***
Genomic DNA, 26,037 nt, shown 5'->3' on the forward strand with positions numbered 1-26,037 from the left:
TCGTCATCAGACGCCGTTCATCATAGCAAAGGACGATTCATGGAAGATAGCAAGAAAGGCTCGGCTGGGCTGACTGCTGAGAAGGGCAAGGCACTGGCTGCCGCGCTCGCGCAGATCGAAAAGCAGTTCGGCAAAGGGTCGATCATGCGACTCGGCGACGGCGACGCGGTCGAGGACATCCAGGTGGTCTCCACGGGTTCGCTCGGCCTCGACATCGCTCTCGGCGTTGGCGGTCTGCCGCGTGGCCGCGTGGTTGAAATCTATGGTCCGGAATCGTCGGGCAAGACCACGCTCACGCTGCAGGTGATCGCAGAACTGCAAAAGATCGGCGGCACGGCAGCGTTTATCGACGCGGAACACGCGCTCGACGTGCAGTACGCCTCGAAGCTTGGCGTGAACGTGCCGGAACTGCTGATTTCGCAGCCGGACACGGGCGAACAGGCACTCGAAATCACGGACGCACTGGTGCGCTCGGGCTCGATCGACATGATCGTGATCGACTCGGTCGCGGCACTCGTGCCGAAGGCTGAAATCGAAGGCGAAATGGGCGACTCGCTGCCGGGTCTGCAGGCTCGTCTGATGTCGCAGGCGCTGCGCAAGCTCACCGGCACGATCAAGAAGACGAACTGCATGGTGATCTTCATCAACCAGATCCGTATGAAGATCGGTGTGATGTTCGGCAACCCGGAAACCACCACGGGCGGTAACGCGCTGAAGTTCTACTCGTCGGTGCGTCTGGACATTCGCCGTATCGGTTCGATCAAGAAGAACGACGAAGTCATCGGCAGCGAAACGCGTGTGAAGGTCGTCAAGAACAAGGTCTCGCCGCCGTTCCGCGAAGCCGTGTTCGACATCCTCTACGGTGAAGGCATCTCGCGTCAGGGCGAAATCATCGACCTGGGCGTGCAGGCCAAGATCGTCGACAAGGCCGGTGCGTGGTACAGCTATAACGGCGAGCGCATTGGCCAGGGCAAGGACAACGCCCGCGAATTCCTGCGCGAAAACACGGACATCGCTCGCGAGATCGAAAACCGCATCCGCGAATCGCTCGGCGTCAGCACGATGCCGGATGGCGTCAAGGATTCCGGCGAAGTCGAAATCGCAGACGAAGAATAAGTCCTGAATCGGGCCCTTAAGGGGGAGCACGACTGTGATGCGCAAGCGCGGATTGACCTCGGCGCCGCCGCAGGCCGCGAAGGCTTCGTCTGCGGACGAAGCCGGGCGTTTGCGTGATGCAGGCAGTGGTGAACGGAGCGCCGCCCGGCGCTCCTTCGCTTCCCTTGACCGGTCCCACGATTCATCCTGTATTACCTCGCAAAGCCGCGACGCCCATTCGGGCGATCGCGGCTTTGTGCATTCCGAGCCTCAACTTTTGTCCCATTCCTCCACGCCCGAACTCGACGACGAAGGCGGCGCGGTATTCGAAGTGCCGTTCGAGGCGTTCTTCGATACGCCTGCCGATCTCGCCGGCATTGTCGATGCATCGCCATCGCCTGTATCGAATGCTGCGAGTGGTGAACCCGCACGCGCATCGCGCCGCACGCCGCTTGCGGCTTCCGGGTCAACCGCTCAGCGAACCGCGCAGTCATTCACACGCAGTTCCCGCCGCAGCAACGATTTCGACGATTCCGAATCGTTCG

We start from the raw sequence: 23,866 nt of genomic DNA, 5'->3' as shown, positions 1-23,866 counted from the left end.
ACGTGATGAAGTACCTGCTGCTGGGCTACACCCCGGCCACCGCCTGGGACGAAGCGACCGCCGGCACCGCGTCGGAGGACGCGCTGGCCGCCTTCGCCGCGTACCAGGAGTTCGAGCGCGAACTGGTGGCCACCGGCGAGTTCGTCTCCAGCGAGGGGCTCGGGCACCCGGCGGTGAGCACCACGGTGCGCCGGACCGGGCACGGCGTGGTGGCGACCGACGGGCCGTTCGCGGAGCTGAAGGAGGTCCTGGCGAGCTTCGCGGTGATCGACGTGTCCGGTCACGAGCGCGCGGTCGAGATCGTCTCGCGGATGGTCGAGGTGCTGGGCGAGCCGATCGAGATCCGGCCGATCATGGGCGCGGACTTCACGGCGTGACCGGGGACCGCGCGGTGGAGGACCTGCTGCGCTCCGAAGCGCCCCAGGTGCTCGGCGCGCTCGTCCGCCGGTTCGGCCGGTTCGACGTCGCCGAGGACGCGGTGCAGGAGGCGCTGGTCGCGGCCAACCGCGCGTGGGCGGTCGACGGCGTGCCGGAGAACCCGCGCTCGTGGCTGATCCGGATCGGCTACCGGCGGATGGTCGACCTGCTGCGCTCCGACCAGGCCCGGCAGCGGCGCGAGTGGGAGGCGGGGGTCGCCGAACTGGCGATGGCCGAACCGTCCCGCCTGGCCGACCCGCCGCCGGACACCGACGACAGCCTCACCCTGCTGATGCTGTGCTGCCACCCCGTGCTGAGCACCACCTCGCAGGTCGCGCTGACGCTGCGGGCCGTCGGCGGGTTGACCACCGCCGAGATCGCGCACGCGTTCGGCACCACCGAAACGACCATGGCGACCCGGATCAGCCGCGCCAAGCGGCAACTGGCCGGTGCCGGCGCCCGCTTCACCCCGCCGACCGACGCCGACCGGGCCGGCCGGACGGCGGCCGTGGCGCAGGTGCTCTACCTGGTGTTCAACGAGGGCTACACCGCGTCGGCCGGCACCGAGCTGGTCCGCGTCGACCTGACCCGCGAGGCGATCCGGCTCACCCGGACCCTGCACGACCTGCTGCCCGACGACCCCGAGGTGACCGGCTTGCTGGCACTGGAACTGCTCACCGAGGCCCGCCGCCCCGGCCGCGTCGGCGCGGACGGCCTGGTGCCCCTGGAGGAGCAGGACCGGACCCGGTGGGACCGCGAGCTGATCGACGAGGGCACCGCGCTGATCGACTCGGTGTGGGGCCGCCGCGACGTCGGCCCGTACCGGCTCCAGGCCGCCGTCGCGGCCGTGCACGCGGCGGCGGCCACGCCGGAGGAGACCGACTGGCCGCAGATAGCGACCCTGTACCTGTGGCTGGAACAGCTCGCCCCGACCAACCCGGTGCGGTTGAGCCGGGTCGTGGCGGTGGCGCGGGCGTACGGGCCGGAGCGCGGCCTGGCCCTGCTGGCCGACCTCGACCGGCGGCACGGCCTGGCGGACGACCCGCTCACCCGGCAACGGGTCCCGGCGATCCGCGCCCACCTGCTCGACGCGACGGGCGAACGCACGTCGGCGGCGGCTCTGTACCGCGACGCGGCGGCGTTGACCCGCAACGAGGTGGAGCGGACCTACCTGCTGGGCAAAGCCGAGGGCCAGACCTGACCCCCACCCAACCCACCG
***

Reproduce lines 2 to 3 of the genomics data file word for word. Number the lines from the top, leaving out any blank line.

TCGTCATCAGACGCCGTTCATCATAGCAAAGGACGATTCATGGAAGATAGCAAGAAAGGCTCGGCTGGGCTGACTGCTGAGAAGGGCAAGGCACTGGCTGCCGCGCTCGCGCAGATCGAAAAGCAGTTCGGCAAAGGGTCGATCATGCGACTCGGCGACGGCGACGCGGTCGAGGACATCCAGGTGGTCTCCACGGGTTCGCTCGGCCTCGACATCGCTCTCGGCGTTGGCGGTCTGCCGCGTGGCCGCGTGGTTGAAATCTATGGTCCGGAATCGTCGGGCAAGACCACGCTCACGCTGCAGGTGATCGCAGAACTGCAAAAGATCGGCGGCACGGCAGCGTTTATCGACGCGGAACACGCGCTCGACGTGCAGTACGCCTCGAAGCTTGGCGTGAACGTGCCGGAACTGCTGATTTCGCAGCCGGACACGGGCGAACAGGCACTCGAAATCACGGACGCACTGGTGCGCTCGGGCTCGATCGACATGATCGTGATCGACTCGGTCGCGGCACTCGTGCCGAAGGCTGAAATCGAAGGCGAAATGGGCGACTCGCTGCCGGGTCTGCAGGCTCGTCTGATGTCGCAGGCGCTGCGCAAGCTCACCGGCACGATCAAGAAGACGAACTGCATGGTGATCTTCATCAACCAGATCCGTATGAAGATCGGTGTGATGTTCGGCAACCCGGAAACCACCACGGGCGGTAACGCGCTGAAGTTCTACTCGTCGGTGCGTCTGGACATTCGCCGTATCGGTTCGATCAAGAAGAACGACGAAGTCATCGGCAGCGAAACGCGTGTGAAGGTCGTCAAGAACAAGGTCTCGCCGCCGTTCCGCGAAGCCGTGTTCGACATCCTCTACGGTGAAGGCATCTCGCGTCAGGGCGAAATCATCGACCTGGGCGTGCAGGCCAAGATCGTCGACAAGGCCGGTGCGTGGTACAGCTATAACGGCGAGCGCATTGGCCAGGGCAAGGACAACGCCCGCGAATTCCTGCGCGAAAACACGGACATCGCTCGCGAGATCGAAAACCGCATCCGCGAATCGCTCGGCGTCAGCACGATGCCGGATGGCGTCAAGGATTCCGGCGAAGTCGAAATCGCAGACGAAGAATAAGTCCTGAATCGGGCCCTTAAGGGGGAGCACGACTGTGATGCGCAAGCGCGGATTGACCTCGGCGCCGCCGCAGGCCGCGAAGGCTTCGTCTGCGGACGAAGCCGGGCGTTTGCGTGATGCAGGCAGTGGTGAACGGAGCGCCGCCCGGCGCTCCTTCGCTTCCCTTGACCGGTCCCACGATTCATCCTGTATTACCTCGCAAAGCCGCGACGCCCATTCGGGCGATCGCGGCTTTGTGCATTCCGAGCCTCAACTTTTGTCCCATTCCTCCACGCCCGAACTCGACGACGAAGGCGGCGCGGTATTCGAAGTGCCGTTCGAGGCGTTCTTCGATACGCCTGCCGATCTCGCCGGCATTGTCGATGCATCGCCATCGCCTGTATCGAATGCTGCGAGTGGTGAACCCGCACGCGCATCGCGCCGCACGCCGCTTGCGGCTTCCGGGTCAACCGCTCAGCGAACCGCGCAGTCATTCACACGCAGTTCCCGCCGCAGCAACGATTTCGACGATTCCGAATCGTTCG

We start from the raw sequence: 23,866 nt of genomic DNA, 5'->3' as shown, positions 1-23,866 counted from the left end.